The Arab Kingdom of Syria (Arabic: المملكة العربية السورية, al-Mamlakah al-‘Arabīyah as-Sūrīyah) was the first modern Arab state to come into existence but only lasted a little over four months (8 March–24 July 1920). During its brief existence, the kingdom was led by Sharif Hussein bin Ali's son Faisal bin Hussein. Despite its claims to territory of a Greater Syria, Faisal's government controlled a limited area and was dependent on Britain which, along with France, generally opposed the idea of a Greater Syria and refused to recognize Faisal as its king. The kingdom surrendered to French forces on 24 July 1920.
The Arab Revolt and the McMahon–Hussein Correspondence are crucial factors in the foundations of the Arab Kingdom of Syria. In the McMahon–Hussein Correspondence the promises of an Arab Kingdom were made by the British in return for an Arab uprising against the Ottomans. As the promises of independence were being made by the British, separate agreements were being made including the Sykes–Picot Agreement with the French. Ultimately, the implementation of the Sykes–Picot Agreement would lead to the undermining and destruction of the Arab Kingdom of Syria. Despite the significance of the Arab Revolt to modern Arab countries formed in its wake, at the time there was significant distrust and even opposition to the idea of an Arab Kingdom or series of Arab Kingdoms.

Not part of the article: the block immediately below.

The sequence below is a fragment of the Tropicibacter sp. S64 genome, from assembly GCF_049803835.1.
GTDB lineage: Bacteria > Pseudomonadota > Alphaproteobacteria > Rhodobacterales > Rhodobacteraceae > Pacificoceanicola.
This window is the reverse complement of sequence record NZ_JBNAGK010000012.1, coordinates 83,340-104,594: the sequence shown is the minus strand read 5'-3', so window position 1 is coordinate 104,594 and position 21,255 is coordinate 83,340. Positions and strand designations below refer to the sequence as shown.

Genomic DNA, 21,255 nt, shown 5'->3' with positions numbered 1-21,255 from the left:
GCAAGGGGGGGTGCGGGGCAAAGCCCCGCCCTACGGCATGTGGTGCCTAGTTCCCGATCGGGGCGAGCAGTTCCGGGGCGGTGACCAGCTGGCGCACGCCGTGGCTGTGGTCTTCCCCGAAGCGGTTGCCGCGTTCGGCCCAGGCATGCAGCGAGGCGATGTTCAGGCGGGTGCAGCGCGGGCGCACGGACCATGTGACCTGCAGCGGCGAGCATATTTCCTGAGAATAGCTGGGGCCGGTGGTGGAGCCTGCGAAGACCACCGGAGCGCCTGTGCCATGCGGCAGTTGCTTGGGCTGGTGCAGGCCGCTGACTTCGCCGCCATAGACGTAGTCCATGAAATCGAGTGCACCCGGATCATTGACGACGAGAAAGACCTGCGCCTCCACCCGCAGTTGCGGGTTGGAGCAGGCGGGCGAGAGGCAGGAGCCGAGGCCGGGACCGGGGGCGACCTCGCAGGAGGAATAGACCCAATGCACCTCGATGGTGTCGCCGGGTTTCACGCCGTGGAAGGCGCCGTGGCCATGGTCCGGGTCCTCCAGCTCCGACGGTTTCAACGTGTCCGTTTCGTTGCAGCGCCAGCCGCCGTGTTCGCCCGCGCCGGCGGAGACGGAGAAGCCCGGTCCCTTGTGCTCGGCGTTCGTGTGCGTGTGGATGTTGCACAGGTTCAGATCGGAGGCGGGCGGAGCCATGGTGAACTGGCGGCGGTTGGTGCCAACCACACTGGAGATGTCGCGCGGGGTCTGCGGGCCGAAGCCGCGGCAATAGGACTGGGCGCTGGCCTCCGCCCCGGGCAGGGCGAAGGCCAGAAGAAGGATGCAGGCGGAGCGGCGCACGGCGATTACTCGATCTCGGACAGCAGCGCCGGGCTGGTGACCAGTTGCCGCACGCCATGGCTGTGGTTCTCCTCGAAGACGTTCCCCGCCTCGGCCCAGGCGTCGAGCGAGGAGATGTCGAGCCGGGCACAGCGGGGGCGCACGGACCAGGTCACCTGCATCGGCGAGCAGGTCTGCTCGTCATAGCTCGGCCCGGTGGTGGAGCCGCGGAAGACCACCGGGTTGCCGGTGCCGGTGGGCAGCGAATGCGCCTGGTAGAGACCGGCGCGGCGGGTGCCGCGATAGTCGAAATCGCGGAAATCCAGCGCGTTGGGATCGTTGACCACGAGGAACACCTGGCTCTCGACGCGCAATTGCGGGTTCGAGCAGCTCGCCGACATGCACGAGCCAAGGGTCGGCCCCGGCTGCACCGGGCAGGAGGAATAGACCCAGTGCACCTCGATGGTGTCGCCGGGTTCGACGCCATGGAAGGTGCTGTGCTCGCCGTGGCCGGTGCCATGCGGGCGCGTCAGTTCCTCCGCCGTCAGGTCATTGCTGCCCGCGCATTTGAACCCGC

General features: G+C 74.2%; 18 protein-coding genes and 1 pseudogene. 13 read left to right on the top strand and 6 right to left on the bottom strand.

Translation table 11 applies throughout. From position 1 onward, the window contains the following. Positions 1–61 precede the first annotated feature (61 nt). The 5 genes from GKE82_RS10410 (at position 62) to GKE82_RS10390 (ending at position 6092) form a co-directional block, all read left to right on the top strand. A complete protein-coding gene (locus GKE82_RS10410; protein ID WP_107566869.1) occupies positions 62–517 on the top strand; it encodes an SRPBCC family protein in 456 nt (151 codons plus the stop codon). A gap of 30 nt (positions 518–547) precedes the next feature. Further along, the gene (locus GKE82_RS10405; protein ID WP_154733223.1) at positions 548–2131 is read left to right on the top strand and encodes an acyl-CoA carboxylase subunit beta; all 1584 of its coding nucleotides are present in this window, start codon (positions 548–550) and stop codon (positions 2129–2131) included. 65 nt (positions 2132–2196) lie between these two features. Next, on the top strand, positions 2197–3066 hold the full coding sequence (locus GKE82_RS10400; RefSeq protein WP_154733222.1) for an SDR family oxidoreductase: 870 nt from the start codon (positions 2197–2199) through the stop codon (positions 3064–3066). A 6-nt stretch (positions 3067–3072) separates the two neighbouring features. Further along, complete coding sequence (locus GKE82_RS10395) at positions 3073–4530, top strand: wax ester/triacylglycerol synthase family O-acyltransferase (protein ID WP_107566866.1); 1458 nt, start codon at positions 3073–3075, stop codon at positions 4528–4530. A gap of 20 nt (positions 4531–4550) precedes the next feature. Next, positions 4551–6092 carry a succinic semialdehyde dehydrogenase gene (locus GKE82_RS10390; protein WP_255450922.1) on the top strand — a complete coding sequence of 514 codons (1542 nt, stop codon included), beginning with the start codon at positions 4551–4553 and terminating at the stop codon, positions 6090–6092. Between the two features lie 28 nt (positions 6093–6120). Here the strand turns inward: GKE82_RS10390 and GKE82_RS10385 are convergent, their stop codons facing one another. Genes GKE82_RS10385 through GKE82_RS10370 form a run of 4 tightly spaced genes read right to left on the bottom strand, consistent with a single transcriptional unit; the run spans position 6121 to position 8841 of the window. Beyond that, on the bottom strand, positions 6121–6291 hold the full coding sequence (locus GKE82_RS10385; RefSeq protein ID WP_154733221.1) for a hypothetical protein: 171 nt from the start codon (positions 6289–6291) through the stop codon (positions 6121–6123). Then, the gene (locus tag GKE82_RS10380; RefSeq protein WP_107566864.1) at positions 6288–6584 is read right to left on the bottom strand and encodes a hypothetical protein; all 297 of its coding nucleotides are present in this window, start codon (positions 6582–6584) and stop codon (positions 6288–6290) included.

This is due in part to the heavy influence of the French and the British in compelling the revolt and establishment of what is considered to be by modern standards puppet states. Critics claim that this involvement of foreign powers in handing out large sums of money and military support to establish an empire that would be led by imperial aspirants, rather than legitimate Arab nationalists, is the primary cause for the lack of duration of the majority of the early Hashemite Kingdoms (Kingdom of Hejaz and Kingdom of Iraq). Critics go on further to claim it was anathema to many Arabs that the family of the Sharif of Mecca, the Hashemites, could wrest control from the Ottoman Sultan, with whom their loyalty had rested for centuries.